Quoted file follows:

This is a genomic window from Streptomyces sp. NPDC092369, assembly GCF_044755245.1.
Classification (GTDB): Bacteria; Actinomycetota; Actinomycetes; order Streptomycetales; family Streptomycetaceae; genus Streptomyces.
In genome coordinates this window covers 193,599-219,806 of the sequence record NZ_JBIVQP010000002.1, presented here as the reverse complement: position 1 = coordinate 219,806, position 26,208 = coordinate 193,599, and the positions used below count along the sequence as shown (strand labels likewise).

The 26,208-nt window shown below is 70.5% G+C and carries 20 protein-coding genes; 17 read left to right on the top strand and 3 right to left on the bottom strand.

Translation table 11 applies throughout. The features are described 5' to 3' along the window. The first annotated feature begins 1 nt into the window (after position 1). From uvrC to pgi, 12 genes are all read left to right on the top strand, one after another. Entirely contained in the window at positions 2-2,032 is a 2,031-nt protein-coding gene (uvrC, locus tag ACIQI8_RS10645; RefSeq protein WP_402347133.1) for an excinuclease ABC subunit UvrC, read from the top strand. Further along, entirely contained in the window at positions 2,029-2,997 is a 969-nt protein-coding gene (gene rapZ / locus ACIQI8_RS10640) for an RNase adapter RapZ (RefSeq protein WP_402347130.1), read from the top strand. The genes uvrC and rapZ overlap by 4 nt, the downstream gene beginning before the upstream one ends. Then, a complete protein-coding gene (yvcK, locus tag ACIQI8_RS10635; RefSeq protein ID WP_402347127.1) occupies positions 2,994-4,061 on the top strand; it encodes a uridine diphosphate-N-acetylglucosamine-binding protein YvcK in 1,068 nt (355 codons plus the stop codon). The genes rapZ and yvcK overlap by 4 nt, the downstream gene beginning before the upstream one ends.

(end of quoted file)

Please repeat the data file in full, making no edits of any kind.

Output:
This is a genomic window from Streptomyces sp. NPDC092369, assembly GCF_044755245.1.
Classification (GTDB): Bacteria; Actinomycetota; Actinomycetes; order Streptomycetales; family Streptomycetaceae; genus Streptomyces.
In genome coordinates this window covers 193,599-219,806 of the sequence record NZ_JBIVQP010000002.1, presented here as the reverse complement: position 1 = coordinate 219,806, position 26,208 = coordinate 193,599, and the positions used below count along the sequence as shown (strand labels likewise).

The 26,208-nt window shown below is 70.5% G+C and carries 20 protein-coding genes; 17 read left to right on the top strand and 3 right to left on the bottom strand.

Translation table 11 applies throughout. The features are described 5' to 3' along the window. The first annotated feature begins 1 nt into the window (after position 1). From uvrC to pgi, 12 genes are all read left to right on the top strand, one after another. Entirely contained in the window at positions 2-2,032 is a 2,031-nt protein-coding gene (uvrC, locus tag ACIQI8_RS10645; RefSeq protein WP_402347133.1) for an excinuclease ABC subunit UvrC, read from the top strand. Further along, entirely contained in the window at positions 2,029-2,997 is a 969-nt protein-coding gene (gene rapZ / locus ACIQI8_RS10640) for an RNase adapter RapZ (RefSeq protein WP_402347130.1), read from the top strand. The genes uvrC and rapZ overlap by 4 nt, the downstream gene beginning before the upstream one ends. Then, a complete protein-coding gene (yvcK, locus tag ACIQI8_RS10635; RefSeq protein ID WP_402347127.1) occupies positions 2,994-4,061 on the top strand; it encodes a uridine diphosphate-N-acetylglucosamine-binding protein YvcK in 1,068 nt (355 codons plus the stop codon). The genes rapZ and yvcK overlap by 4 nt, the downstream gene beginning before the upstream one ends.